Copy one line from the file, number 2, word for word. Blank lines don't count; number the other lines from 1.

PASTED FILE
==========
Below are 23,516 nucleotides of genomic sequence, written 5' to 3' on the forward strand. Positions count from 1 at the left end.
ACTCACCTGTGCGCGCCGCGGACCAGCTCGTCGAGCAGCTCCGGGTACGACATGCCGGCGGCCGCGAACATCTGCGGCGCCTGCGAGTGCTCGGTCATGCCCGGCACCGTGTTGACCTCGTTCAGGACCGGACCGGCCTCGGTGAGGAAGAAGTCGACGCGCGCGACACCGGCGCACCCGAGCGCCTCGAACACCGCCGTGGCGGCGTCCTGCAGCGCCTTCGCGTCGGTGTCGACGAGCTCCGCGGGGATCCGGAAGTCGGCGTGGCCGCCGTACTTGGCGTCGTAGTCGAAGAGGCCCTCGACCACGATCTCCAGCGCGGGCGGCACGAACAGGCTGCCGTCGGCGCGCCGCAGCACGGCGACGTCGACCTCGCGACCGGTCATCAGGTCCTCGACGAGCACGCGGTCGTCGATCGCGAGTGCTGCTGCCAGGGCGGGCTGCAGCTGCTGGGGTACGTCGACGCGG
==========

ACTCACCTGTGCGCGCCGCGGACCAGCTCGTCGAGCAGCTCCGGGTACGACATGCCGGCGGCCGCGAACATCTGCGGCGCCTGCGAGTGCTCGGTCATGCCCGGCACCGTGTTGACCTCGTTCAGGACCGGACCGGCCTCGGTGAGGAAGAAGTCGACGCGCGCGACACCGGCGCACCCGAGCGCCTCGAACACCGCCGTGGCGGCGTCCTGCAGCGCCTTCGCGTCGGTGTCGACGAGCTCCGCGGGGATCCGGAAGTCGGCGTGGCCGCCGTACTTGGCGTCGTAGTCGAAGAGGCCCTCGACCACGATCTCCAGCGCGGGCGGCACGAACAGGCTGCCGTCGGCGCGCCGCAGCACGGCGACGTCGACCTCGCGACCGGTCATCAGGTCCTCGACGAGCACGCGGTCGTCGATCGCGAGTGCTGCTGCCAGGGCGGGCTGCAGCTGCTGGGGTACGTCGACGCGG